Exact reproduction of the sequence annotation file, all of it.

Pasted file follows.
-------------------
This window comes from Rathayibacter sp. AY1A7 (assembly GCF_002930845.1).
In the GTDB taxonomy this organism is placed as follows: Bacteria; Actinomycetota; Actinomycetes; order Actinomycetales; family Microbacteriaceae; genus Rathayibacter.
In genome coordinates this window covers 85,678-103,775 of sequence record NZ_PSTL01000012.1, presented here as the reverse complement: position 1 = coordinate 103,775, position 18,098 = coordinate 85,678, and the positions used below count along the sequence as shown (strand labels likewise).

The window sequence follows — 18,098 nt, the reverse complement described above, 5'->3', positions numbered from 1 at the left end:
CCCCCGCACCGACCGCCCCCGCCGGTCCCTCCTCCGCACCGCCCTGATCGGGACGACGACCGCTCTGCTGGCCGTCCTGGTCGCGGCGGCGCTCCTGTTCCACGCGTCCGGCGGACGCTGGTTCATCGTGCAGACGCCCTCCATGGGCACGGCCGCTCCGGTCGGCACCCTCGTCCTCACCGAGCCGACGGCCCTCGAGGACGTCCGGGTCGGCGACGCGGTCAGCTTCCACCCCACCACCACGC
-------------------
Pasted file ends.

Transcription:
This window comes from Rathayibacter sp. AY1A7 (assembly GCF_002930845.1).
In the GTDB taxonomy this organism is placed as follows: Bacteria; Actinomycetota; Actinomycetes; order Actinomycetales; family Microbacteriaceae; genus Rathayibacter.
In genome coordinates this window covers 85,678-103,775 of sequence record NZ_PSTL01000012.1, presented here as the reverse complement: position 1 = coordinate 103,775, position 18,098 = coordinate 85,678, and the positions used below count along the sequence as shown (strand labels likewise).

The window sequence follows — 18,098 nt, the reverse complement described above, 5'->3', positions numbered from 1 at the left end:
CCCCCGCACCGACCGCCCCCGCCGGTCCCTCCTCCGCACCGCCCTGATCGGGACGACGACCGCTCTGCTGGCCGTCCTGGTCGCGGCGGCGCTCCTGTTCCACGCGTCCGGCGGACGCTGGTTCATCGTGCAGACGCCCTCCATGGGCACGGCCGCTCCGGTCGGCACCCTCGTCCTCACCGAGCCGACGGCCCTCGAGGACGTCCGGGTCGGCGACGCGGTCAGCTTCCACCCCACCACCACGC